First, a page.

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The cost of the double burden of malnutrition in Honduras

  |   SUN Country Network, SUN UN Network

WFP/Hetze Tosta

The study “The cost of the double burden of malnutrition: social and economic impact in Honduras” was presented by the United Nations World Food Programme (WFP) and the Economic Commission for Latin America and the Caribbean (ECLAC) with the Government of Honduras, through the Health Secretary and the General Secretariat of Government Coordination/Technical Unit for Food and Nutrition Security (UTSAN), and the Institute of Nutrition of Central America and Panama (INCAP).

“Malnutrition and overweight and obesity are two faces of malnutrition that represent an obstacle to the optimal development of individuals, families and communities,” said Miguel Barreto, the WFP Regional Director for Latin America and the Caribbean. “In the face of the double burden of malnutrition and its negative impact on productivity and economic growth, it is crucial to redouble efforts in the fight against malnutrition and promote access to healthy food and healthy lifestyles.”

Likewise, Alicia Bárcena, Executive Secretary of ECLAC, said that the results “show how food and nutrition insecurity in the region represents a denial of people’s rights as well as significant economic costs for the country, which is one more indicator of the inefficiency of inequality.” In the face of the current crisis, “it is paramount to move forward with social and fiscal pacts to implement public policies which guarantee the rights and levels of well-being of people, in particular families, living in extreme poverty and with severe food insecurity.”

The study presents the principal economic and social costs in health, education, and productivity left by the double burden in 2017. Of the 2,300 million dollars lost due to the double burden of malnutrition, some 85 per cent is attributable to malnutrition while the remaining 15 per cent is attributable to overweight and obesity.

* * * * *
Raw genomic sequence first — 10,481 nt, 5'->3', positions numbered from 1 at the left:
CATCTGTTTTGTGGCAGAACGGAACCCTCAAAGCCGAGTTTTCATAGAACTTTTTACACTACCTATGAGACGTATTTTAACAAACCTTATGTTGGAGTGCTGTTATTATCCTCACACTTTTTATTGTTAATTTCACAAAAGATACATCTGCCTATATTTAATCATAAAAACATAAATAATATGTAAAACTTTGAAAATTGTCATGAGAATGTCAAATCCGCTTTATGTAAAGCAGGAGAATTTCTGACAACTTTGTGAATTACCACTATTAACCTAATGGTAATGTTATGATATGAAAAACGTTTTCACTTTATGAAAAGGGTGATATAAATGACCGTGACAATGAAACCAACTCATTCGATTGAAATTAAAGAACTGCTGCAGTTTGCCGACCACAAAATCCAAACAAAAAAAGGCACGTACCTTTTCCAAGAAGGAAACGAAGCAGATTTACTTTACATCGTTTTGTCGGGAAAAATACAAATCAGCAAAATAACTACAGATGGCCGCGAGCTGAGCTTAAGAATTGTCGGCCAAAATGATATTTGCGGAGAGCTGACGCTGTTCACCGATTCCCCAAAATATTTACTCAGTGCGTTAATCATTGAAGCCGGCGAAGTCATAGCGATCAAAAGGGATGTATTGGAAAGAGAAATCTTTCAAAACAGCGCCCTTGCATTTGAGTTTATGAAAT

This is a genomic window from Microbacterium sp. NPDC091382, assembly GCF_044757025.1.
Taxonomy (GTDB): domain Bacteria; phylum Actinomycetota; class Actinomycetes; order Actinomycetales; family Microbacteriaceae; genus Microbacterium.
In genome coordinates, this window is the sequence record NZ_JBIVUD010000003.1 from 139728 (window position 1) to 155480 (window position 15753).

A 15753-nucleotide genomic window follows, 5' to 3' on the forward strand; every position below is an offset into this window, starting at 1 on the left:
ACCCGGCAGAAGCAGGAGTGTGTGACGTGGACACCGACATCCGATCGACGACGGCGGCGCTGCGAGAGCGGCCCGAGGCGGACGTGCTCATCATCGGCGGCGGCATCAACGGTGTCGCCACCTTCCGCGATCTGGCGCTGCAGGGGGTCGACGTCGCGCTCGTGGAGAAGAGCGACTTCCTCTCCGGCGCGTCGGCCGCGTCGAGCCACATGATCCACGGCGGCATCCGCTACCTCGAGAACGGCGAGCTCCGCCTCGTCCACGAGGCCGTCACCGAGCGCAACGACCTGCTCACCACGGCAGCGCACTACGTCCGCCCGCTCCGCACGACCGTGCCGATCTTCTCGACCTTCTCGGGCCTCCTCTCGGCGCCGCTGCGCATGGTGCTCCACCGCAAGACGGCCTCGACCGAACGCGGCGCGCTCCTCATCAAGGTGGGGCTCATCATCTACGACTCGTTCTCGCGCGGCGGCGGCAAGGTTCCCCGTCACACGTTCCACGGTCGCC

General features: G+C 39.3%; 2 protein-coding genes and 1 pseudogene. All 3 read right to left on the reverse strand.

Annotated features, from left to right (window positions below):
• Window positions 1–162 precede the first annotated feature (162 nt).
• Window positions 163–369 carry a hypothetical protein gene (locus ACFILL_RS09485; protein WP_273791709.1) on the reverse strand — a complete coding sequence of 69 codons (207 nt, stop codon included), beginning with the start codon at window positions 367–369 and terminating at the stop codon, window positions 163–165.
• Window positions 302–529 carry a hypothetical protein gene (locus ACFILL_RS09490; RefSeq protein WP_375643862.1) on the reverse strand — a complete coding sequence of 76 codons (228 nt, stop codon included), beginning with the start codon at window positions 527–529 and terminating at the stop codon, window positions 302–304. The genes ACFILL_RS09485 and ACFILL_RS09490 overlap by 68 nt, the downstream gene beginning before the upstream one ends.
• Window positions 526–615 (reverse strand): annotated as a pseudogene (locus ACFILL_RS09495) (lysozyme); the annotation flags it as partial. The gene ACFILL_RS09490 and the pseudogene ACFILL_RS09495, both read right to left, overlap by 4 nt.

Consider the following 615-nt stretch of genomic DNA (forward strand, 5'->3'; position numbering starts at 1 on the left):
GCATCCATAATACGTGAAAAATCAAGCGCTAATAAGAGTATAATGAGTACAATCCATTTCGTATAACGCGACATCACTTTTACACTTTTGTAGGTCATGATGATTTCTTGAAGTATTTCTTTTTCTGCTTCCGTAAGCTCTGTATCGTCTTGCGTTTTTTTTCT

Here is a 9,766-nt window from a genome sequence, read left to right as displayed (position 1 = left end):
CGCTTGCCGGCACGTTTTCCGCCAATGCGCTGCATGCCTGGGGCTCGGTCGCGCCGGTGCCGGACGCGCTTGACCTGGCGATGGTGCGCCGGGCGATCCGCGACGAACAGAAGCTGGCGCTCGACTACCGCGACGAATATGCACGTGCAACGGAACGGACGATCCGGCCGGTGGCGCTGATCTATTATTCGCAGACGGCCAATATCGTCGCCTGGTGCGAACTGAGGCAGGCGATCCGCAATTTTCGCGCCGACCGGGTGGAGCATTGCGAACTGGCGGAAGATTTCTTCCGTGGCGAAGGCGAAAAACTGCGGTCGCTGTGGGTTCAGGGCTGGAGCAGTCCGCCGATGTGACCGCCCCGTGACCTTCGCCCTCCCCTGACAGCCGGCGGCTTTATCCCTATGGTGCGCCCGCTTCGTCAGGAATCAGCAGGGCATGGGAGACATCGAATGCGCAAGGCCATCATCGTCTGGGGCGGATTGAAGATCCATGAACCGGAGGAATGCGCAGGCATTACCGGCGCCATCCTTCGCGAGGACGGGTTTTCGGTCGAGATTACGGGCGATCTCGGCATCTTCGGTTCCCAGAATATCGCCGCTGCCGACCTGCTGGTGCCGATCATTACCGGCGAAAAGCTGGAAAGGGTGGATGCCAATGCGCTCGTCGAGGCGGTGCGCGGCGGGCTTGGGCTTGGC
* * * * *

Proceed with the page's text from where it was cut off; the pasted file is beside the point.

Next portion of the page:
In 2017, the economic costs due to malnutrition rose to more than 2,000 million dollars. Meanwhile, the cost to the health system and to Honduran families was estimated at 36 million dollars. In education, the cost for each repeat rate for the education system was some 640 dollars a year and more than 50 dollars for each family.

For overweight and obesity, the total cost to the public health system and families in 2017, due to the burden of chronic illnesses such as diabetes and hypertension, rose to 283 million dollars. Similarly, the costs of potential loss of productivity due to workplace absenteeism linked to the burden of illness and premature deaths associated with obesity reached 53 million dollars.

Recommendations of the study

The recommendations include increasing investment in nutrition in early childhood, with greater emphasis on the first 1,000 days of life, and developing strategies to prevent high mortality rates of men and women associated with overweight and obesity. Also recommended is the periodic and sustained generation of information in Honduras for timely decision making and the design of key programmes and interventions.

The National Advisory Committee guided the implementation strategy of the study at the country level, the phase for data collection and validation of impacts and costs for Honduras, and the development of the study’s recommendations. The Secretary for Health, Development and Social Inclusion, Education, Public Hospitals (Teaching Hospital, San Felipe, Social Security), the National Statistics Institute, UTSAN, Academia, the United Nations, and other institutions make up the Committee.




The cost of the double burden of malnutrition
Social and economic impact in Honduras

Download the report (only in Spanish)

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